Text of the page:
Important Australian and International Fine Art
10 May 2017


(1939 – 1992)

gouache and collage on cardboard

76.0 x 51.0 cm
artist’s frame: 195.0 x 65.0 cm

stamped with monogram lower right: BW
signed on the stretcher bar verso: Brett Whiteley

$80,000 – 120,000
Sold for $189,100 (inc. BP) in Auction 49 - 10 May 2017, Sydney

Australian Galleries, Melbourne
Private collection, United Kingdom
Christies, London, 8 December 2016, lot 9
Private collection, Sydney


Life and Death: A Visual Experience in Opposites -1983 – Brett Whiteley, Australian Galleries, Melbourne, 1983, cat. 13 (illus. in exhibition catalogue)

Catalogue text

‘People ask me ‘why paint birds?’ and I look at them dumbfounded! I’ve got no answer, except that they are the most beautiful creatures…’1

Throughout his rich and varied oeuvre, birds have always held special appeal for Whiteley – both in the aesthetics of their formal appearance and metaphorically, as symbols of peace, freedom and salvation. Significantly, Whiteley’s bird paintings are also acclaimed among the finest of his prodigious career – perhaps as art critic Alan McCulloch observes, ‘because in these relatively uncontaminated domains he is motivated more by love than despair.’2 Barry Pearce has similarly hailed Whiteley ‘Australia’s most sublime painter of birds’, noting that ‘…they have appeared, often larger than life, in many of his most important paintings’3, while poet Robert Gray perceptively reflected around the time of the present work’s execution, ‘…Whiteley’s bird paintings are to me his best work. I like in the bird-shapes that clarity; that classical haptic shapeliness; that calm – those clear perfect lines of a Chinese vase. The breasts of his birds swell with the most attractive emotion in his work: it is bold, vulnerable and tender’.4

Interestingly, when Pink Dove I, 1983 was first unveiled in ‘Life and Death: A Visual Experience’ at Australian Galleries in 1983, such lyrical depictions of the bird kingdom were juxtaposed alongside Whiteley’s more tortured explorations of the Vincent Van Gogh theme. Diametrically opposed to his darker musings in their absence of angst, such depictions of birds – whether as individual studies or components of a larger composition – offered rather the promise of tranquility and happiness, ‘…an art based on the idea of extraordinary escapism, a world external from the quagmire…’5 As Sandra McGrath elucidates, Whiteley’s enduring spiritual connection with the natural world may be considered an integral part of the complex Rimbaudian duality punctuating his practice; ‘…in truth he was living out one of his constant themes – good and evil, optimism and pessimism, New York and Fiji, Christie and the London Zoo series… all meshed into one overall psychological and pictorial design, one lifelong attempt to reconcile extremes, one eternal battle to identify the truth that E.M. Forster recognised as being accessible only by experiencing opposites.’6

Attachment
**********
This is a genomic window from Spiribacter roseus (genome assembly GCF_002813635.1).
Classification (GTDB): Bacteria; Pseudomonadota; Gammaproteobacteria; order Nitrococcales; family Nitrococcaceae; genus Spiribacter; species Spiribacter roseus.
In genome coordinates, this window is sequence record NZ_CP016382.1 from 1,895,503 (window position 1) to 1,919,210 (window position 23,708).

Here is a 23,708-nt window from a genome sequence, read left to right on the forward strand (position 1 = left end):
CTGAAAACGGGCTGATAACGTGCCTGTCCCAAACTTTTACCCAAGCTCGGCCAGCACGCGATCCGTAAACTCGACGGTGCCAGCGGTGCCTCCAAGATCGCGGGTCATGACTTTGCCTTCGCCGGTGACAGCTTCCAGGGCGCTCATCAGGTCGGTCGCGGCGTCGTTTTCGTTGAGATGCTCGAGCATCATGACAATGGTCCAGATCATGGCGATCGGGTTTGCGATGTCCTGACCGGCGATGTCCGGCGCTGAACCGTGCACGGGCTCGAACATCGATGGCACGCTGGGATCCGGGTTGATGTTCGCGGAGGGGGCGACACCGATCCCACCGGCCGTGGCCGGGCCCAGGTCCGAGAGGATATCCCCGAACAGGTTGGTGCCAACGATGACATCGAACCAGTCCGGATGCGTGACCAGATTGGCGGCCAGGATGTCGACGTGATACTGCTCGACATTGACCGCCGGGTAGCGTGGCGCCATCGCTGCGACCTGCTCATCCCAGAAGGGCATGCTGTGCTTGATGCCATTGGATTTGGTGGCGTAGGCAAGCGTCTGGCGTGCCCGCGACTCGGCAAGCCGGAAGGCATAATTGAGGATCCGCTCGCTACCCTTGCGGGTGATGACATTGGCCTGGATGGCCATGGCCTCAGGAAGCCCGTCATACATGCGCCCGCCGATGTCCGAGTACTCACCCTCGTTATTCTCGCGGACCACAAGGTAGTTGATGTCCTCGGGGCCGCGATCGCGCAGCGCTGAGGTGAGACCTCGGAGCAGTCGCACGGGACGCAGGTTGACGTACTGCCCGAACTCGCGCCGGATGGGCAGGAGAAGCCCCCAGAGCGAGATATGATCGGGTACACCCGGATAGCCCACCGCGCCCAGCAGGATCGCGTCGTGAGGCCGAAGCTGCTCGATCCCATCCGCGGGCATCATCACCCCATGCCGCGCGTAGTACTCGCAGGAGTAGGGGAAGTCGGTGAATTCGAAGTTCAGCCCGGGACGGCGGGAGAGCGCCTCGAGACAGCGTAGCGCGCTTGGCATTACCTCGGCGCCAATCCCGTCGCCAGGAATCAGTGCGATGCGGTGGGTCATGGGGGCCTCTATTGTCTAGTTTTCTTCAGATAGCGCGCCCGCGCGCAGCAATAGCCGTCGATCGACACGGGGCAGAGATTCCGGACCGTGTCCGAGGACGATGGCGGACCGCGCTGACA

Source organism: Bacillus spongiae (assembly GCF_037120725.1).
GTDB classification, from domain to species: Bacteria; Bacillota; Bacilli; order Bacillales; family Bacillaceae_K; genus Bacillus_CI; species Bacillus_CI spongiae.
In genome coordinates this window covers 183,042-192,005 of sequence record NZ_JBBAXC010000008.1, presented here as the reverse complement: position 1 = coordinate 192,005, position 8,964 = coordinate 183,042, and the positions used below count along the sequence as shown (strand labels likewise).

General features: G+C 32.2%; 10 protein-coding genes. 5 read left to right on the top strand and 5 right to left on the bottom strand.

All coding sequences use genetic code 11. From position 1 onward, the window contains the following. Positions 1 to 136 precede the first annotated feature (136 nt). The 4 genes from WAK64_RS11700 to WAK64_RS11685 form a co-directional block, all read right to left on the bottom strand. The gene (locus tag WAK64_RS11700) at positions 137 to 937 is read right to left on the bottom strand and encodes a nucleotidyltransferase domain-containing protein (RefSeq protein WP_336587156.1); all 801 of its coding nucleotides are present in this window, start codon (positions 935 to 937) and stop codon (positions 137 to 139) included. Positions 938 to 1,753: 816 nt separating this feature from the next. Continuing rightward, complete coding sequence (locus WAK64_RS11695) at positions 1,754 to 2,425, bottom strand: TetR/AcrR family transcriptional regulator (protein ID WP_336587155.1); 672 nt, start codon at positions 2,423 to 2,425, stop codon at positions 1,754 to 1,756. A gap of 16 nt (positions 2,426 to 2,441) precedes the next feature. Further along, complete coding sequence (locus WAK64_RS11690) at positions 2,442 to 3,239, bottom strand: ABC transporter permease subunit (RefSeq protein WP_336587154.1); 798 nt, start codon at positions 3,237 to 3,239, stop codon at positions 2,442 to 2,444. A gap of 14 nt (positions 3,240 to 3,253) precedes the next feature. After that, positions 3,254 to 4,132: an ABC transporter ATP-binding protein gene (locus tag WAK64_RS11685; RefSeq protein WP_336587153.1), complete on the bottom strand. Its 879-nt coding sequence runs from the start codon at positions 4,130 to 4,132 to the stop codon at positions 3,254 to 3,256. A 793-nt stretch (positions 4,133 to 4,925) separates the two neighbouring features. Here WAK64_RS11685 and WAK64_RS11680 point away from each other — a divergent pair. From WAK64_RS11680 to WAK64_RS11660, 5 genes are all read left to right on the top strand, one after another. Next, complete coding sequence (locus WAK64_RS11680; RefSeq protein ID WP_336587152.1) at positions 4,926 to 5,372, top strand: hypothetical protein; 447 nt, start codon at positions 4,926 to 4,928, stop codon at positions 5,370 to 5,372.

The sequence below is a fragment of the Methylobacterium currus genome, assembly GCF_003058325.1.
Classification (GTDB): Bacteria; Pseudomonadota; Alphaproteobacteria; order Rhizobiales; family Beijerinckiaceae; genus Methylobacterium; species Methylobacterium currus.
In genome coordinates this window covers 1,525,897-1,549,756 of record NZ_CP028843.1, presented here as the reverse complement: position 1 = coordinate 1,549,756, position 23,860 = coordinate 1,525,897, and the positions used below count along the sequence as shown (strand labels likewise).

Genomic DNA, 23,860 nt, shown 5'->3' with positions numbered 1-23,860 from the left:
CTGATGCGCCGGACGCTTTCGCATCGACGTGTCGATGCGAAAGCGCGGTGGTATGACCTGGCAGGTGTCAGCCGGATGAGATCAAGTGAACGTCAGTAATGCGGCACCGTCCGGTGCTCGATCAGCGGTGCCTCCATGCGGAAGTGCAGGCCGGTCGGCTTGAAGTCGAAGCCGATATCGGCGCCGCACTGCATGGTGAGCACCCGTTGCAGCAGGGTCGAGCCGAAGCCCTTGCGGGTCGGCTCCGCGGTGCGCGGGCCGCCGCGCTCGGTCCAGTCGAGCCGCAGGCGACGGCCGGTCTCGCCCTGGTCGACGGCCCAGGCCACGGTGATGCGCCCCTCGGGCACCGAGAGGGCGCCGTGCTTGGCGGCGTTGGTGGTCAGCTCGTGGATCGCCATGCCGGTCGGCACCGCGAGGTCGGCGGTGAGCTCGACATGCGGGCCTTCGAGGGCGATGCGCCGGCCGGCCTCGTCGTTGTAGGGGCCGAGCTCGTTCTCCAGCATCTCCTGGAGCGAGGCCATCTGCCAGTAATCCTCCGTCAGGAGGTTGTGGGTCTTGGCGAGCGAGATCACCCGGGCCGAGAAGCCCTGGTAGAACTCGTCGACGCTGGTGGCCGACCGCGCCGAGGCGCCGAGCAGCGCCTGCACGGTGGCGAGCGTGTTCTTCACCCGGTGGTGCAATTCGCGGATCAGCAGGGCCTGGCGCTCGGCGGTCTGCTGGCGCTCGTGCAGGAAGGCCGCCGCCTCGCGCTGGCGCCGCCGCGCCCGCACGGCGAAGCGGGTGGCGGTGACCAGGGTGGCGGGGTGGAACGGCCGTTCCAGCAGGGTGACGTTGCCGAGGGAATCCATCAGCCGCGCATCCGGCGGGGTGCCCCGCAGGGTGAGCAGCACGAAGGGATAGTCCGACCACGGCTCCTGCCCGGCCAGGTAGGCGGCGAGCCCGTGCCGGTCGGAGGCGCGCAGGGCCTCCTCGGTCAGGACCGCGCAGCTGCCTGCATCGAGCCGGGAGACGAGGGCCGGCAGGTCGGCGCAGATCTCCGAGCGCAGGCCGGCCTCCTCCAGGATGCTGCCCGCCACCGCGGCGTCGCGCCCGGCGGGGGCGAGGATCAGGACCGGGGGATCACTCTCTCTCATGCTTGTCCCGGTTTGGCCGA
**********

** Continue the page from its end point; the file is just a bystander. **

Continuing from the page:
Celebrating nature at its most luxuriant and fecund, indeed Pink Dove I is imbued with an unmistakable sense of freedom that is the very essence of Whiteley’s art.

1. Whiteley, B., cited in Brett Whiteley: Animals and Birds, exhibition catalogue, The Brett Whiteley Studio, Sydney, 2002
2. McCulloch, A., ‘Letter from Australia’, Art International, Lugano, October 1970, pp. 69 – 70
3. Pearce, B., Australian Artists, Australian Birds, Harper Collins, Sydney, 1989, p. 144
4. Gray, R., ‘A few takes on Brett Whiteley’, Art and Australia, Sydney, vol. 24, no. 2, 1986, p. 222
5. McGrath, S., Brett Whiteley, Bay Books, Sydney, 1979, p. 94
6. ibid.


Deutscher and Hackett gratefully acknowledges the assistance of Kathie Sutherland in cataloguing this work.